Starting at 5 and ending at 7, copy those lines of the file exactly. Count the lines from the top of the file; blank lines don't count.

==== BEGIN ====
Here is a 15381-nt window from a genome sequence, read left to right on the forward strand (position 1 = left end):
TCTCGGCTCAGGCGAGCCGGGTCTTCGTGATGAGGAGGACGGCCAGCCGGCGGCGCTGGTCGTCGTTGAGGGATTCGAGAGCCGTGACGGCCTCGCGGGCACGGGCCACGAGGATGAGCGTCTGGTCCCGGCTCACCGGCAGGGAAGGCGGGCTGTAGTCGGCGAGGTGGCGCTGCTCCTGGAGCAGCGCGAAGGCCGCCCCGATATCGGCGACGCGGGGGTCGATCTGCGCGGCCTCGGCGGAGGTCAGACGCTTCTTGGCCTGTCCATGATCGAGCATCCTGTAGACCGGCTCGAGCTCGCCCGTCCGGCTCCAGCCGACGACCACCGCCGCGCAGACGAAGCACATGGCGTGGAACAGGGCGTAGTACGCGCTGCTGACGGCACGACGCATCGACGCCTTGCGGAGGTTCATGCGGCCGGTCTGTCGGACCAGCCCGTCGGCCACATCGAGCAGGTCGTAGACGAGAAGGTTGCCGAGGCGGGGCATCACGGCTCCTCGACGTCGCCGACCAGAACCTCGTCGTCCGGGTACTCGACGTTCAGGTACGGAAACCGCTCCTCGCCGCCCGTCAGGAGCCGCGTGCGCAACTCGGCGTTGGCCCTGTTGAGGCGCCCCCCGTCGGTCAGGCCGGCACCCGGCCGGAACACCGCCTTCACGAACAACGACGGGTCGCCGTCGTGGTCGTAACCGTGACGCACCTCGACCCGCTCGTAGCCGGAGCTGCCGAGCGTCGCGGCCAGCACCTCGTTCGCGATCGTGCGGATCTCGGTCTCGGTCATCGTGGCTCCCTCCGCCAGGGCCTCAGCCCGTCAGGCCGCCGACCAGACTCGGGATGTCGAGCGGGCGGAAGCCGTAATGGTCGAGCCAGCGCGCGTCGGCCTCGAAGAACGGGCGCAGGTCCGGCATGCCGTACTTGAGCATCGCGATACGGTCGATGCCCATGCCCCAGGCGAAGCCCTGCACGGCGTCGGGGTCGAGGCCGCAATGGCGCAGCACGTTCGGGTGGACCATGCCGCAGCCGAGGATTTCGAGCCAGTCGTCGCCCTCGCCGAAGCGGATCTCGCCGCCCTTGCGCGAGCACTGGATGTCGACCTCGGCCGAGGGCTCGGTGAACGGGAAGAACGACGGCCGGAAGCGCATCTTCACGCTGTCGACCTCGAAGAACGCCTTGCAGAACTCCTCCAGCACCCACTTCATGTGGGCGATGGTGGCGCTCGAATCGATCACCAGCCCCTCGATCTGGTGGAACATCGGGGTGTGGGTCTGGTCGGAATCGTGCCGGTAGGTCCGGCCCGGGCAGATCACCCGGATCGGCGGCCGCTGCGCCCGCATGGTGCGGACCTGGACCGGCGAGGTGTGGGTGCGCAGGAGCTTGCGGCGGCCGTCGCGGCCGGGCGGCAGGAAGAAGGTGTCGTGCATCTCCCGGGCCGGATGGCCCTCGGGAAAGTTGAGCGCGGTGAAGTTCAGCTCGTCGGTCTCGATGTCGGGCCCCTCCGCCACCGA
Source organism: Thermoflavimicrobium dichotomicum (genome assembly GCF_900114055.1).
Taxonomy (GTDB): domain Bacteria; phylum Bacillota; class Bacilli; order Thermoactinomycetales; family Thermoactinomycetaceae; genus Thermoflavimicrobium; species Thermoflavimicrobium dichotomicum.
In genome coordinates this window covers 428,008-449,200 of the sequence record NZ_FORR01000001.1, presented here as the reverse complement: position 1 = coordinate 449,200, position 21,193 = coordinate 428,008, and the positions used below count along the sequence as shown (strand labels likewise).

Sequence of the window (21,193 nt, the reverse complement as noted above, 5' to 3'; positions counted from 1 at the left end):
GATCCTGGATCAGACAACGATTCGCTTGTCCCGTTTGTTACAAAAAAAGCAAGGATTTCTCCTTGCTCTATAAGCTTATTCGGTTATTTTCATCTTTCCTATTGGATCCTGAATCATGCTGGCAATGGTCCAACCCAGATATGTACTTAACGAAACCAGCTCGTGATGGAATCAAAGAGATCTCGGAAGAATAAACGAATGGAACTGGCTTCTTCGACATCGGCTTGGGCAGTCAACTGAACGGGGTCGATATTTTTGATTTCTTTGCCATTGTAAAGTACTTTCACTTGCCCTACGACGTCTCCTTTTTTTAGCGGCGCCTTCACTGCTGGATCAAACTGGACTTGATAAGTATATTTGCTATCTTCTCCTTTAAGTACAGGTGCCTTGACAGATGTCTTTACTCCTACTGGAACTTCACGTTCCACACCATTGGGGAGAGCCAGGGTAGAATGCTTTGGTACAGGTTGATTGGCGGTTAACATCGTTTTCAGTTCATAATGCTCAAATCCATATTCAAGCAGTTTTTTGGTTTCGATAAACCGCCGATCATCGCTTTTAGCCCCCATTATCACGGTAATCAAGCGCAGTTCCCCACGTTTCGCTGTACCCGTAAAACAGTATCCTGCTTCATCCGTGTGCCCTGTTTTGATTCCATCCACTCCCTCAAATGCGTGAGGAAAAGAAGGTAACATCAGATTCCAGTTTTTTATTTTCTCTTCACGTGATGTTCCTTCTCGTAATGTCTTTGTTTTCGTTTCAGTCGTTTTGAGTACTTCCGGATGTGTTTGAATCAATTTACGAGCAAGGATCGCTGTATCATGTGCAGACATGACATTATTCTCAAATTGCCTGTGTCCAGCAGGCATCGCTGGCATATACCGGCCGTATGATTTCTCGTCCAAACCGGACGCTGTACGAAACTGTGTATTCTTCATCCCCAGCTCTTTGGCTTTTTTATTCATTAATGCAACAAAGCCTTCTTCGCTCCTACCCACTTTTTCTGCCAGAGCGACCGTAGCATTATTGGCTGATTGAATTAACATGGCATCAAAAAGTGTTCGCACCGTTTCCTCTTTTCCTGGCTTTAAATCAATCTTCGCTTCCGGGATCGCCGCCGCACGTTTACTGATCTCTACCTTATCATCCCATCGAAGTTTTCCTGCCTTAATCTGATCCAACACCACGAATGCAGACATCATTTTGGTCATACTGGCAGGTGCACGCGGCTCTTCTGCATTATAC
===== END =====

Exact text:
In genome coordinates this window covers 428,008-449,200 of the sequence record NZ_FORR01000001.1, presented here as the reverse complement: position 1 = coordinate 449,200, position 21,193 = coordinate 428,008, and the positions used below count along the sequence as shown (strand labels likewise).

Sequence of the window (21,193 nt, the reverse complement as noted above, 5' to 3'; positions counted from 1 at the left end):
GATCCTGGATCAGACAACGATTCGCTTGTCCCGTTTGTTACAAAAAAAGCAAGGATTTCTCCTTGCTCTATAAGCTTATTCGGTTATTTTCATCTTTCCTATTGGATCCTGAATCATGCTGGCAATGGTCCAACCCAGATATGTACTTAACGAAACCAGCTCGTGATGGAATCAAAGAGATCTCGGAAGAATAAACGAATGGAACTGGCTTCTTCGACATCGGCTTGGGCAGTCAACTGAACGGGGTCGATATTTTTGATTTCTTTGCCATTGTAAAGTACTTTCACTTGCCCTACGACGTCTCCTTTTTTTAGCGGCGCCTTCACTGCTGGATCAAACTGGACTTGATAAGTATATTTGCTATCTTCTCCTTTAAGTACAGGTGCCTTGACAGATGTCTTTACTCCTACTGGAACTTCACGTTCCACACCATTGGGGAGAGCCAGGGTAGAATGCTTTGGTACAGGTTGATTGGCGGTTAACATCGTTTTCAGTTCATAATGCTCAAATCCATATTCAAGCAGTTTTTTGGTTTCGATAAACCGCCGATCATCGCTTTTAGCCCCCATTATCACGGTAATCAAGCGCAGTTCCCCACGTTTCGCTGTACCCGTAAAACAGTATCCTGCTTCATCCGTGTGCCCTGTTTTGATTCCATCCACTCCCTCAAATGCGTGAGGAAAAGAAGGTAACATCAGATTCCAGTTTTTTATTTTCTCTTCACGTGATGTTCCTTCTCGTAATGTCTTTGTTTTCGTTTCAGTCGTTTTGAGTACTTCCGGATGTGTTTGAATCAATTTACGAGCAAGGATCGCTGTATCATGTGCAGACATGACATTATTCTCAAATTGCCTGTGTCCAGCAGGCATCGCTGGCATATACCGGCCGTATGATTTCTCGTCCAAACCGGACGCTGTACGAAACTGTGTATTCTTCATCCCCAGCTCTTTGGCTTTTTTATTCATTAATGCAACAAAGCCTTCTTCGCTCCTACCCACTTTTTCTGCCAGAGCGACCGTAGCATTATTGGCTGATTGAATTAACATGGCATCAAAAAGTGTTCGCACCGTTTCCTCTTTTCCTGGCTTTAAATCAATCTTCGCTTCCGGGATCGCCGCCGCACGTTTACTGATCTCTACCTTATCATCCCATCGAAGTTTTCCTGCCTTAATCTGATCCAACACCACGAATGCAGACATCATTTTGGTCATACTGGCAGGTGCACGCGGCTCTTCTGCATTATAC